How your garden room is supported in the ground is dependant on factors like the soil conditions and type of structure proposed. Slabs cast in concrete create a firm foundation for larger garden rooms but can have a lot of impact on your garden. Soil needs to be excavated and care must be taken to avoid damage to the root systems of any nearby trees. If they are protected trees with a Tree Preservation Order (TPO), advice must be sought from the local planning authority before work commences. For smaller projects, plinths constructed of masonry such as concrete blocks, bricks, or paving slabs can create a lower impact foundation that can be completely removed and recycled at a later date. A base can also be constructed from timber deck and fixed into the ground with a bearing plate and piles that pin the structure into the ground. There is also a product described as a ‘ground screw’ detailed in one of the links below that looks like a neat and less disruptive way of securing a structure on a timber base into the ground. If you are making the base yourself, ensure it is completely level!

There are a number of risks associated with constructions that need to be either designed out comprehensively by the garden room company, or tackled with some good advice in a self-build project. Air must be able to circulate beneath
the garden room floor to prevent excess

moisture causing fungal attacks or rot, particularly if it is constructed of timber. Where there are uninsulated walls, these need to be able to easily ventilate so no moisture barriers such as polythene sheeting should be used as this could trap moisture inside the structure risking excess humidity that can cause condensation, damp and mould inside. If there is a masonry base, a damp proof course should be included to prevent moisture rising into the structure and in insulated walls a vapour barrier should also be included on the warm side of the insulation within the walls to prevent warm air passing through the fabric of the building to the cold side where it could cause condensation leading to mould and rotting timber within the construction itself. A breather membrane needs to be placed on the cold side of the insulation to allow any moisture that gets in to pass out again.

These cross-section diagrams from explain where damp proof layers and breather membranes are placed in an insulated timber structure. In each diagram, the external layer is on the left and inside space is to the right:


Planning and other consents

The Planning Portal is the go to place for advice on planning. Garden rooms are regarded as ‘outbuildings’ for planning purposes and these are considered to be ‘permitted development’ i.e. not requiring planning permission, in many cases – but there are notable exceptions. The rules apply to houses and not to flats, and any structures proposed within the curtilage of a listed building or on designated land, such as conservation areas or world heritage sites, require planning permission.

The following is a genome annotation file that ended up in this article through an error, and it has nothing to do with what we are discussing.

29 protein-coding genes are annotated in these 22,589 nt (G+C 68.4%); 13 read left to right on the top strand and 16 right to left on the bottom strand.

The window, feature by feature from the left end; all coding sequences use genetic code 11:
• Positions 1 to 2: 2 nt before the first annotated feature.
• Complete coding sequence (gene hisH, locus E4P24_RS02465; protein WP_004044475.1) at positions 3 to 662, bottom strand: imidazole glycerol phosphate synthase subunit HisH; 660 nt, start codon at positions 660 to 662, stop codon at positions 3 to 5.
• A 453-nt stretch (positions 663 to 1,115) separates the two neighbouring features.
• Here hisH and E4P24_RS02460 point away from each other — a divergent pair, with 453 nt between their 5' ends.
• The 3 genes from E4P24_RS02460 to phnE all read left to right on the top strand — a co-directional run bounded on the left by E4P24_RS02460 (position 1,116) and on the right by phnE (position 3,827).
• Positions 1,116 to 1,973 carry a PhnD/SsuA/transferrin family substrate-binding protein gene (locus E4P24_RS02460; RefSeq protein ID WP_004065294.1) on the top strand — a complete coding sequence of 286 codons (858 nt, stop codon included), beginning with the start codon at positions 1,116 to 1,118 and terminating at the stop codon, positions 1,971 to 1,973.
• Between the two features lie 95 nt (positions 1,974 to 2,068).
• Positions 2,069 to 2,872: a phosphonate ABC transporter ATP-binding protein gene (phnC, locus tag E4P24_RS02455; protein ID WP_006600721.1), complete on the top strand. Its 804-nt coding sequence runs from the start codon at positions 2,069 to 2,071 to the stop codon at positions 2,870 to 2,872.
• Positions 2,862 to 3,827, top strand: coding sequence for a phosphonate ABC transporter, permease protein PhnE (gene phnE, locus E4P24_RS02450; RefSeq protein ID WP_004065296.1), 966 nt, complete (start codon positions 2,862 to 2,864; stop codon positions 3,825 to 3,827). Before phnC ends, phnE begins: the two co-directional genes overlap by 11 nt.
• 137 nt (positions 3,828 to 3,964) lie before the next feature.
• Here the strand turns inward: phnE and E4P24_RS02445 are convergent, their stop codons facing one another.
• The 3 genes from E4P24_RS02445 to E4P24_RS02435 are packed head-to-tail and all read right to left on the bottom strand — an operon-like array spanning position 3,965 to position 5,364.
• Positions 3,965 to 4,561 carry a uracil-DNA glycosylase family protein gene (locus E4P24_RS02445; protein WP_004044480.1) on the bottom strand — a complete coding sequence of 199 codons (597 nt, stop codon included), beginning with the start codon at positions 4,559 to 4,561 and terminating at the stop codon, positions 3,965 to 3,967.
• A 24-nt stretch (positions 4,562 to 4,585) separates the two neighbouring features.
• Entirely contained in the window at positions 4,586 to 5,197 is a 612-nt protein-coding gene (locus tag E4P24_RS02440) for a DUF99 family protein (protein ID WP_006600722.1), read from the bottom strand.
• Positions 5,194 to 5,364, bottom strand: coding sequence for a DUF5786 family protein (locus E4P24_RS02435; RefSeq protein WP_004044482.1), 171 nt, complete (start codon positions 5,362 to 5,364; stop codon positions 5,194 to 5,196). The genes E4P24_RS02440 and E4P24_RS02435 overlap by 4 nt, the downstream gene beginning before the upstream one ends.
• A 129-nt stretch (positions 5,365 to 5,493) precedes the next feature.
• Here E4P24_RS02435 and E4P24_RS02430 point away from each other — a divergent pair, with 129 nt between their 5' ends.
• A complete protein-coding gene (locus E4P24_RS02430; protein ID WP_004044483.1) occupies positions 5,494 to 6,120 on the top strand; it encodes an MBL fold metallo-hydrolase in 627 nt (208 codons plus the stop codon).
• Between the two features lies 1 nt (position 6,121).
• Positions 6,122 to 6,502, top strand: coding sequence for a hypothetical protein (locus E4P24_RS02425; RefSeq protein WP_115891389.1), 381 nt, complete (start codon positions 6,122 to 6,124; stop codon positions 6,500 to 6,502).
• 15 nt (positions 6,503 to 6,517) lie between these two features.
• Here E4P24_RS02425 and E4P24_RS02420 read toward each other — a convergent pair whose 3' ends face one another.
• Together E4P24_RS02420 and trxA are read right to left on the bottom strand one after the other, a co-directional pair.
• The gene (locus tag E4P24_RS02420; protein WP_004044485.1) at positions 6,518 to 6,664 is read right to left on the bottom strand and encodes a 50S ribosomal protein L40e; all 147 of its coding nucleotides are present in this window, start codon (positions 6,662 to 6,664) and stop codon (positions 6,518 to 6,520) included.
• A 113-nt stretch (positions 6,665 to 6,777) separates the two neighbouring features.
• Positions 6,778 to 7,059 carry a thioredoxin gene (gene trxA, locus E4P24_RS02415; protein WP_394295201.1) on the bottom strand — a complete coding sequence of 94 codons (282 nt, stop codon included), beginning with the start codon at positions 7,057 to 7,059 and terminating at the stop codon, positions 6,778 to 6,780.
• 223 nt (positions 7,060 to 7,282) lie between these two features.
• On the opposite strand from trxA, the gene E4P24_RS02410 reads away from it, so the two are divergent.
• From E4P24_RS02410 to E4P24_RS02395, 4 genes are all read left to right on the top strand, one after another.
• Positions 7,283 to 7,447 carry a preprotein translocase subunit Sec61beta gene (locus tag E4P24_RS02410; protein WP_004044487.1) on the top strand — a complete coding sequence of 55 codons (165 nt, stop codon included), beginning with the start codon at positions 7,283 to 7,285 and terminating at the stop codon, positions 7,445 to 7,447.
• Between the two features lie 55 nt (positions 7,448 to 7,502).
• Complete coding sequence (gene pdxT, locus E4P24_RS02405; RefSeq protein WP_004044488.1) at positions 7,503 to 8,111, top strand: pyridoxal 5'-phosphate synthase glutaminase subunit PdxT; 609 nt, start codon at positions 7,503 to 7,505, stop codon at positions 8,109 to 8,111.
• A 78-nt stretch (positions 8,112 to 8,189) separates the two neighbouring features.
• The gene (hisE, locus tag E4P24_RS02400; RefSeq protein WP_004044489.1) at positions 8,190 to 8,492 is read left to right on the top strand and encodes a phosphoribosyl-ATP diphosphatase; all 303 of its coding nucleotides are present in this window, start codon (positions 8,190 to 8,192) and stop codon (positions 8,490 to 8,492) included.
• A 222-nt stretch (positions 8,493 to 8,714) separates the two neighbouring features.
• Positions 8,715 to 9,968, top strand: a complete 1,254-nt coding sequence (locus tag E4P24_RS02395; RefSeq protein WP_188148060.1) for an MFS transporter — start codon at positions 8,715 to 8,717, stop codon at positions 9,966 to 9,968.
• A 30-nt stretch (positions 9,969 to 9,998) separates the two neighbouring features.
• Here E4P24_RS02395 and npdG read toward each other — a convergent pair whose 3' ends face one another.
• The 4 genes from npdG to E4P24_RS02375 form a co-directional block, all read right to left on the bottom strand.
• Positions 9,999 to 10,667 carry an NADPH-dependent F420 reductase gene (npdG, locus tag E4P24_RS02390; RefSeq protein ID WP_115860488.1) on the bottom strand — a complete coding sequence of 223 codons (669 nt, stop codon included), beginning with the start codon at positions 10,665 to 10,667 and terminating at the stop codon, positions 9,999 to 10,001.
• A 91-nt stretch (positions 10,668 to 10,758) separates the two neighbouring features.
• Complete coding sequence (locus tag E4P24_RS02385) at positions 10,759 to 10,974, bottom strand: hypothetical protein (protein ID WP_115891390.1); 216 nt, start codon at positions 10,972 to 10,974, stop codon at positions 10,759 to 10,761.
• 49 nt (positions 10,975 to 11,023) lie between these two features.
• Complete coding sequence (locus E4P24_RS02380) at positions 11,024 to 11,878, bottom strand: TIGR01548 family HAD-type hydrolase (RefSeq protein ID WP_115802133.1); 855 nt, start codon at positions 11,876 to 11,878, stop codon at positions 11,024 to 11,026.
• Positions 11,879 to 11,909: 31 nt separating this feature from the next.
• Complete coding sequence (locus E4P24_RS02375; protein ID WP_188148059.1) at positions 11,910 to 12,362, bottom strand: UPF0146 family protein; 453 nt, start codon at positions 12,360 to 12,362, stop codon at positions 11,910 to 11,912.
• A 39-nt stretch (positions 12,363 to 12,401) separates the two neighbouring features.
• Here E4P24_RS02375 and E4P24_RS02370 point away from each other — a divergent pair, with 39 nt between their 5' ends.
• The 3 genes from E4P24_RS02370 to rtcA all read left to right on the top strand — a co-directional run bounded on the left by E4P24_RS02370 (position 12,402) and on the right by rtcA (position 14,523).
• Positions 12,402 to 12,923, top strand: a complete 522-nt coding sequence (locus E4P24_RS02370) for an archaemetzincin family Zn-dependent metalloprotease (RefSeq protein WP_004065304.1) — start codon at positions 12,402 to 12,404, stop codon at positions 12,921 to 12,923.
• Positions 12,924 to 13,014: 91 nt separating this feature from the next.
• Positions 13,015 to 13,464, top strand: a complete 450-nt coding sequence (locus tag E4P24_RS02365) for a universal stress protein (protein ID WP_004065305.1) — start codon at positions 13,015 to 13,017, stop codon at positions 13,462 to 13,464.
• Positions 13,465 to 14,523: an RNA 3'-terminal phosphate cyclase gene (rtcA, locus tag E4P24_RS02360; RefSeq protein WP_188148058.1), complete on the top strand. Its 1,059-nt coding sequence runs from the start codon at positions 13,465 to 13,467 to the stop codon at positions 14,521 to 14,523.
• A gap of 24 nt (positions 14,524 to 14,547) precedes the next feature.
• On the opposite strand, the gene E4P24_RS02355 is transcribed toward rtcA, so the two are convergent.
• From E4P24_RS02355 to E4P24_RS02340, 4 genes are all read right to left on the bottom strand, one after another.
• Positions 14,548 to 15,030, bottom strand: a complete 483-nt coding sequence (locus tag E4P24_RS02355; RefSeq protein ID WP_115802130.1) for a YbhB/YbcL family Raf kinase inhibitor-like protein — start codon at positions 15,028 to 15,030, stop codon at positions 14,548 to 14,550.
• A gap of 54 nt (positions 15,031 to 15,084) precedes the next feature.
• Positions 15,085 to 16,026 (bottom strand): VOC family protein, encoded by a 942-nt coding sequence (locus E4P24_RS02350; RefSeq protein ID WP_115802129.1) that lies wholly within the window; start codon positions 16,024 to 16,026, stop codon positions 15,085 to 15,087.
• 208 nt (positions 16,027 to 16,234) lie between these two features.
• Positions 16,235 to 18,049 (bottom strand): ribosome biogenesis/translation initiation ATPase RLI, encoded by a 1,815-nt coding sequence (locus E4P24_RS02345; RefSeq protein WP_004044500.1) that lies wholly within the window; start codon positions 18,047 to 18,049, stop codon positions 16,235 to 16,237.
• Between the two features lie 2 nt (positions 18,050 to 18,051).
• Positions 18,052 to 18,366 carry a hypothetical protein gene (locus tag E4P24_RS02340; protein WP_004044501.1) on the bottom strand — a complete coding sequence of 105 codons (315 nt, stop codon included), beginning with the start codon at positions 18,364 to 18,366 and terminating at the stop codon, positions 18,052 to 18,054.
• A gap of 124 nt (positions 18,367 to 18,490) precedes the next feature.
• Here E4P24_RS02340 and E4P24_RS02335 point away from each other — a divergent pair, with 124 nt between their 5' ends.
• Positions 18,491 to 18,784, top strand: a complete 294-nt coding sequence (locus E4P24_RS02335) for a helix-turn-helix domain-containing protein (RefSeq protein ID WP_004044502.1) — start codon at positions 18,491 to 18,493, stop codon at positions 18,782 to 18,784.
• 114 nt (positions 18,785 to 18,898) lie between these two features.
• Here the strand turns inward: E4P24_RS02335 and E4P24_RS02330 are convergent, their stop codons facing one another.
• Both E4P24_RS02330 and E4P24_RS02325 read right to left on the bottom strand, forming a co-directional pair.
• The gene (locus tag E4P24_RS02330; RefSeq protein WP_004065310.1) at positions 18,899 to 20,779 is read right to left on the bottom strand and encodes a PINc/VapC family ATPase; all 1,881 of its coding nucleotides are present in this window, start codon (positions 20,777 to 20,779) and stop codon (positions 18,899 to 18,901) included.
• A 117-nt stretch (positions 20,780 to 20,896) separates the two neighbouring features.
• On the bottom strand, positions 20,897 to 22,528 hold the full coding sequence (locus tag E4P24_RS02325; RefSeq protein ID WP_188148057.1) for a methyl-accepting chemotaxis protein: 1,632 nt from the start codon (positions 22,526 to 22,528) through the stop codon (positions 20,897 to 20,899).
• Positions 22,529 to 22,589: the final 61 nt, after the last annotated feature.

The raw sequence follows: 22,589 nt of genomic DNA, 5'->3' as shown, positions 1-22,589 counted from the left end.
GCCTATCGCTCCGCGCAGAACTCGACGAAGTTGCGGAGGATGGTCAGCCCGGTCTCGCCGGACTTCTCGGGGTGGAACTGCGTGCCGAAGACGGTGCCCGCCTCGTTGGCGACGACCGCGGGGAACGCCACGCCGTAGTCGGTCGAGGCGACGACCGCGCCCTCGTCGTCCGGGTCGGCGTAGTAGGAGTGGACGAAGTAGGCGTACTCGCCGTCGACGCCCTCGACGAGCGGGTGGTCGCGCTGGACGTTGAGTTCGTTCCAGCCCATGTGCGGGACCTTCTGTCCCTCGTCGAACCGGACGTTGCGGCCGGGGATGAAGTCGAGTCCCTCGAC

There are also limitations on having self contained sleeping accommodation and businesses without consent. You can make an enquiry to your local planning authority to check whether your garden room falls into these categories. If none of these special circumstances apply, then simple parameters to follow would be a single storey structure with a maximum height of 2.5m, floor area that is no more than half the area of land around the original house, and with no verandas or balconies, though the Planning Portal link below outlines more flexible options.

Services like electrics require building regulations approval – a local building control service can advise on what to include in specific applications. You can find approved inspectors on the Planning Portal too.

Using natural materials like timber in garden rooms can create healthy living spaces that appeal to all the senses. Though there are many things to consider, perhaps the overriding benefit of garden rooms is that they can provide a wonderful opportunity to spend more time outside all year round amongst nature, immersed in natural light and experiencing the elements from a cosy space.

A garden room can be incorporated as part of a wider comprehensive garden design, so speak with a garden designer to make the best of all available space. Your designer will be able to advise on what variety of plants would complement the scale of the garden room and provide the best year round outlook.


Great all round blog including information on VAT:

Planning Portal one stop shop for planning guidance:

Which? Guide to choosing a garden room: room-aS5rK1w9B0uF

Unusual luxury garden pods

Simple insulated examples

All in one bespoke design and installation company

DIY uninsulated structures

The Great British Ground Screw:

Designing Buildings: The Construction Wiki


None of the companies featured in this article are tried and tested by the author – images from their websites and links to their products are supplied purely as examples of different types of garden rooms, and are not intended as recommendations.